Based on dubious research long distance runners were advised to hydrate during competition. This has led to at least a dozen deaths from collapsed marathon runners being medically treatment inappropriately. For those who survive there may be irreversible brain damage due to extrapontine demyelination. Laboratory measurements can have a significant role in differential diagnosis and minimizing the risks of improper treatment. Guidelines have been developed for safer hydration during distance events. This has implications for the treatment of hyponatraemia in hospitalized patients. The incidence of this is said to be of the order of 20-30% in the USA. Even moderate hyponatraemia has an effect on activities of daily living leading to hospitalization. Surgery, some common drugs and infections can worsen hyponatraemia to a dangerous extent. The presenter welcomes hearing of your experience and opinions on this topic.

Learning Objectives – at the end of this roundtable participants will be able to:

  1. Identify at what level would the clinician expect to see the symptoms of hyponatraemia? There are acute and chronic forms of the disease.
  2. Explain pseudo hyponatraemia – a laboratory error seen with direct electrode measurement of plasma sodium.
  3. Discuss possible causes of hyponatraemia and laboratory support for differential diagnosis.
  4. Describe damage caused by hyponatraemia, especially extrapontine demyelination.
  5. Discuss laboratory support to minimize the risks of inexpert treatment.

 

R10: Cases in Pediatric Clinical Biochemistry

Leader:

Lawrence de Koning, University of Calgary and Alberta Precision Labs, Calgary

Pediatric clinical biochemistry is an extremely stimulating area of laboratory medicine. The dynamic, ever-changing physiology of children can lead to surprising and unusual results which can challenge the comfort levels of clinical biochemists. This roundtable will review several cases identified during review of critical results at the Alberta Children’s Hospital Rapid Response Laboratory. These cases will focus on laboratory errors, analytical interferences and rare conditions leading to unusual results in children. This roundtable seeks to generate interest and awareness about pediatric clinical biochemistry, and pediatric lab medicine in general.

Learning Objectives – at the end of this roundtable participants will be able to:

  1. Discuss unusual pediatric clinical biochemistry cases identified by review of critically high and low patient results from an acute care pediatric clinical biochemistry laboratory.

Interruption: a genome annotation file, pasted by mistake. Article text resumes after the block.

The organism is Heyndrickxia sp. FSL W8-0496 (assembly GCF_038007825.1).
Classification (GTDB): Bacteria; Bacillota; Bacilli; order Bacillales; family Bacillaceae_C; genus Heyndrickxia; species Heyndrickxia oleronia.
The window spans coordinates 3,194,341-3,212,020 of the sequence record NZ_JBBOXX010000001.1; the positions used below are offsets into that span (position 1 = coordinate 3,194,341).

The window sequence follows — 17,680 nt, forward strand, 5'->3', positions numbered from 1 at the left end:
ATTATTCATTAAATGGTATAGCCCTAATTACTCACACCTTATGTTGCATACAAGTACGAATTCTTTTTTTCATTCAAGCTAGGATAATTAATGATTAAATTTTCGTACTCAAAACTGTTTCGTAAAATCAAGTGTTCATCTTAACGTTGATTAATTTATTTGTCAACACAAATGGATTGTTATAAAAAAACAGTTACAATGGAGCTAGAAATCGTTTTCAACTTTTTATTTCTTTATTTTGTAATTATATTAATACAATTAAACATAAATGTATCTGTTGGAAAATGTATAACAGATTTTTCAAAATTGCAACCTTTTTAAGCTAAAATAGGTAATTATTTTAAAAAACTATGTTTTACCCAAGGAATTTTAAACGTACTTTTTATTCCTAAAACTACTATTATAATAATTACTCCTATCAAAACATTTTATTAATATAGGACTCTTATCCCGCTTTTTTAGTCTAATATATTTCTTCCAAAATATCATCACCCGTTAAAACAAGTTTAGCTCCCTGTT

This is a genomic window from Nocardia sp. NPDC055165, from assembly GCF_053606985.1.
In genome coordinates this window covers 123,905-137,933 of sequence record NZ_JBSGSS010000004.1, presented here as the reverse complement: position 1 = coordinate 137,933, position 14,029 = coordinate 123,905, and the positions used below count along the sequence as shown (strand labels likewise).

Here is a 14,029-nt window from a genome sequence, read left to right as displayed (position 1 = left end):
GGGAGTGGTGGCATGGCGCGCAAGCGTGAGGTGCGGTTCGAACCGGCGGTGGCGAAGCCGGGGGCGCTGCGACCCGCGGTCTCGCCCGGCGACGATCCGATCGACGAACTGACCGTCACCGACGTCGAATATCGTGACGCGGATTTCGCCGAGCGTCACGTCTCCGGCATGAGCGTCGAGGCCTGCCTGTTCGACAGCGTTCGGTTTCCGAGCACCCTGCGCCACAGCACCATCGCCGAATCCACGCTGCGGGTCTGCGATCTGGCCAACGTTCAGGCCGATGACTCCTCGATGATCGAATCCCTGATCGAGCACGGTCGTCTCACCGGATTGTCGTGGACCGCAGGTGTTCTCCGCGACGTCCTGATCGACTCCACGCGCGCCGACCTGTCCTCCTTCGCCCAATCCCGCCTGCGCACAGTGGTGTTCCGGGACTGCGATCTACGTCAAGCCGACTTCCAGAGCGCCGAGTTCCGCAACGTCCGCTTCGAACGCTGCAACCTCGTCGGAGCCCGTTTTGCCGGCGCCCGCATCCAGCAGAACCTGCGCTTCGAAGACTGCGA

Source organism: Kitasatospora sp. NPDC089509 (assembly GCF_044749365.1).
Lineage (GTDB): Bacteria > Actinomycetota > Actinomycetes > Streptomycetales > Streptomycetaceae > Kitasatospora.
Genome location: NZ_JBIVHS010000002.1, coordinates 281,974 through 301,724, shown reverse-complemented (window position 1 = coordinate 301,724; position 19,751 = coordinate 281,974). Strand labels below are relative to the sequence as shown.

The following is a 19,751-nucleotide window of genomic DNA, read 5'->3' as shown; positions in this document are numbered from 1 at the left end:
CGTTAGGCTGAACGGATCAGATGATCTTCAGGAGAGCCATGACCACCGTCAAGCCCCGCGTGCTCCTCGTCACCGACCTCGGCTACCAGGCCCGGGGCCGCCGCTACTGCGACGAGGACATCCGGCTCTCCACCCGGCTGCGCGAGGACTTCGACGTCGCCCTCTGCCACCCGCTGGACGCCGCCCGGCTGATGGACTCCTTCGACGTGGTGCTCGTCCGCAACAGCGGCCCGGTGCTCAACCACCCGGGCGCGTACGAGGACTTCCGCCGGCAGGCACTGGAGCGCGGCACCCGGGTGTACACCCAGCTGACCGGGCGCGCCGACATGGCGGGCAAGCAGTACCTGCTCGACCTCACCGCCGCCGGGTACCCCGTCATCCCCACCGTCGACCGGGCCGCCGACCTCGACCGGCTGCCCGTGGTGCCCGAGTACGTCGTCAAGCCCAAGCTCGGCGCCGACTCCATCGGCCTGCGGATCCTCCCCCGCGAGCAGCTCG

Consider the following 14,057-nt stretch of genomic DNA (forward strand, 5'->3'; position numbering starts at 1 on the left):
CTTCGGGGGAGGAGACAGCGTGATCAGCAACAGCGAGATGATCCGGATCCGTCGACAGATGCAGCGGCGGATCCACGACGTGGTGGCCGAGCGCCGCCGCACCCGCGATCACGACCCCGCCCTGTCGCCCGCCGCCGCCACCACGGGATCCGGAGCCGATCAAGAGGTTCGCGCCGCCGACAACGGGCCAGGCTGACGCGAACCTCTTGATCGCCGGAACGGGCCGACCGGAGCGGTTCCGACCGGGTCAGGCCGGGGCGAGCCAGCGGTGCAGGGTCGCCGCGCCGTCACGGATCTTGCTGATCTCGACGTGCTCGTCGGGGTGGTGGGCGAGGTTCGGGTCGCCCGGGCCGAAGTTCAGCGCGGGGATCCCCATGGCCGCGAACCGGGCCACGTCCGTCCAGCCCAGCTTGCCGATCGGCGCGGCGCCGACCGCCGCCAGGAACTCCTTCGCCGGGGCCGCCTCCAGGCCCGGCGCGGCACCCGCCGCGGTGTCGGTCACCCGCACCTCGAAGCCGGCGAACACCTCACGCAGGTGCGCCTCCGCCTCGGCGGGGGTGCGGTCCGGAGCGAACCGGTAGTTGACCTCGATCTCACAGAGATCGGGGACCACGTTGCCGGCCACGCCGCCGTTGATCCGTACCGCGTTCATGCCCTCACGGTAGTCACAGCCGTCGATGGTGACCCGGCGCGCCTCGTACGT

2. Review stages of the testing process that can cause unusual results.
  3. Describe unique physiologic aspects of children and rare pediatric conditions that can cause unusual results.

 

R11: Cannabis, alcohol, inflammasome

Leader:

Manuela Neuman, University of Calgary and Alberta Precision Labs, Calgary

This roundtable summarizes the recent findings on the role of cannabinoid receptors, their synthetic or natural ligands, as well as their metabolizing enzymes in normal gastrointestinal (GI) function and its disorders, including irritable bowel syndrome (IBS), inflammatory bowel disease (IBD) and possible adverse events. The synergism or antagonism between Cannabis’ active ingredients and the “entourage” plays a role in the efficacy of various strains. Some elements of Cannabis may alter disease severity as over-activation of Cannabis receptors CB1 and CB2 can lead to changes of the commensal gut flora. The endocannabinoid system (ECS) contributes to gut homeostasis. The ability of ECS to modulate inflammatory responses demonstrates the capacity of ECS to preserve GI function. Alterations of the ECS may predispose patients to pathologic disorders, including IBD. Clinical studies in IBD demonstrate that subjects benefit from Cannabis consumption as seen through a reduction of the IBD-inflammation, as well as through a decreased need for other medication. Metabolic fatty liver disease (MFLD) is characterized by fat accumulation in the liver. The occurrence of inflammation leads to metabolic-steatohepatitis (MASH). The use of Cannabis might reduce liver inflammation. Conclusions: With limited evidence of efficacy and safety of Cannabis in IBD, IBS, and MAFLD, Cannabis has been used for its medicinal intentions since ancient times. Its use leads to the activation of Cannabis receptors CB1 and CB2 that, through specific mechanisms can prime to change of inflammation or repair. The novel results are linked to the medical use of Cannabis in GI system. However the people that use cannabis and misuse alcohol exposed themselves to serious adverse events. Our laboratory can assesw the use and misuse of alcohol and cannabis.

Learning Objectives – at the end of this roundtable participants will be able to: